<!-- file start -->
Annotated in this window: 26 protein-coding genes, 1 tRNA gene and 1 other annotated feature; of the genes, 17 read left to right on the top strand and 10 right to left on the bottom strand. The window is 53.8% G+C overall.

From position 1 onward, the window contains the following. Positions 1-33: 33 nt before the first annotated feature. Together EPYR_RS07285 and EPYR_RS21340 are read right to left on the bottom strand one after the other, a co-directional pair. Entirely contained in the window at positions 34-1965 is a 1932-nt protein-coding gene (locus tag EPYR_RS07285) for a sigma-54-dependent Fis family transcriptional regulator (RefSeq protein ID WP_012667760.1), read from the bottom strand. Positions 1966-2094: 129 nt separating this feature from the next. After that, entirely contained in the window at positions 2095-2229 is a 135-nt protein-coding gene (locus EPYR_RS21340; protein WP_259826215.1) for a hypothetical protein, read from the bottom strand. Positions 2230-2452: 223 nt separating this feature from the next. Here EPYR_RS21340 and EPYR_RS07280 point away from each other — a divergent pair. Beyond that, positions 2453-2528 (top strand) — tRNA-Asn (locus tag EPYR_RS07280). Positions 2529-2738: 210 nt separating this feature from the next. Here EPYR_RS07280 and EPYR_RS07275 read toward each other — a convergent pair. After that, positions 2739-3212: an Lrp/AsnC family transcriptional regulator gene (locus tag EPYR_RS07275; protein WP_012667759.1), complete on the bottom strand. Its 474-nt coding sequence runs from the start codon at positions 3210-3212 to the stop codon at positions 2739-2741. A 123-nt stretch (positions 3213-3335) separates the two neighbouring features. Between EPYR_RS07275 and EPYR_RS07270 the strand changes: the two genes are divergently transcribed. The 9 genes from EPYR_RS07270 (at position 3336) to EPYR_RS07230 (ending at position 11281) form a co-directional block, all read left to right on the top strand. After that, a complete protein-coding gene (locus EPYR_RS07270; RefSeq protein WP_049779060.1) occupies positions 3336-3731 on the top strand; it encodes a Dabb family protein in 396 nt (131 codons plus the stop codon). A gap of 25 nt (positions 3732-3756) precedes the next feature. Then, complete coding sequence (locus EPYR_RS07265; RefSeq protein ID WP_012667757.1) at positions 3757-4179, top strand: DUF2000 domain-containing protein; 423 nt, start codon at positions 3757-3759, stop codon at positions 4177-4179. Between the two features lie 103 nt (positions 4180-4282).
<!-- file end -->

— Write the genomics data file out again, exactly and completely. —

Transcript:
Annotated in this window: 26 protein-coding genes, 1 tRNA gene and 1 other annotated feature; of the genes, 17 read left to right on the top strand and 10 right to left on the bottom strand. The window is 53.8% G+C overall.

From position 1 onward, the window contains the following. Positions 1-33: 33 nt before the first annotated feature. Together EPYR_RS07285 and EPYR_RS21340 are read right to left on the bottom strand one after the other, a co-directional pair. Entirely contained in the window at positions 34-1965 is a 1932-nt protein-coding gene (locus tag EPYR_RS07285) for a sigma-54-dependent Fis family transcriptional regulator (RefSeq protein ID WP_012667760.1), read from the bottom strand. Positions 1966-2094: 129 nt separating this feature from the next. After that, entirely contained in the window at positions 2095-2229 is a 135-nt protein-coding gene (locus EPYR_RS21340; protein WP_259826215.1) for a hypothetical protein, read from the bottom strand. Positions 2230-2452: 223 nt separating this feature from the next. Here EPYR_RS21340 and EPYR_RS07280 point away from each other — a divergent pair. Beyond that, positions 2453-2528 (top strand) — tRNA-Asn (locus tag EPYR_RS07280). Positions 2529-2738: 210 nt separating this feature from the next. Here EPYR_RS07280 and EPYR_RS07275 read toward each other — a convergent pair. After that, positions 2739-3212: an Lrp/AsnC family transcriptional regulator gene (locus tag EPYR_RS07275; protein WP_012667759.1), complete on the bottom strand. Its 474-nt coding sequence runs from the start codon at positions 3210-3212 to the stop codon at positions 2739-2741. A 123-nt stretch (positions 3213-3335) separates the two neighbouring features. Between EPYR_RS07275 and EPYR_RS07270 the strand changes: the two genes are divergently transcribed. The 9 genes from EPYR_RS07270 (at position 3336) to EPYR_RS07230 (ending at position 11281) form a co-directional block, all read left to right on the top strand. After that, a complete protein-coding gene (locus EPYR_RS07270; RefSeq protein WP_049779060.1) occupies positions 3336-3731 on the top strand; it encodes a Dabb family protein in 396 nt (131 codons plus the stop codon). A gap of 25 nt (positions 3732-3756) precedes the next feature. Then, complete coding sequence (locus EPYR_RS07265; RefSeq protein ID WP_012667757.1) at positions 3757-4179, top strand: DUF2000 domain-containing protein; 423 nt, start codon at positions 3757-3759, stop codon at positions 4177-4179. Between the two features lie 103 nt (positions 4180-4282).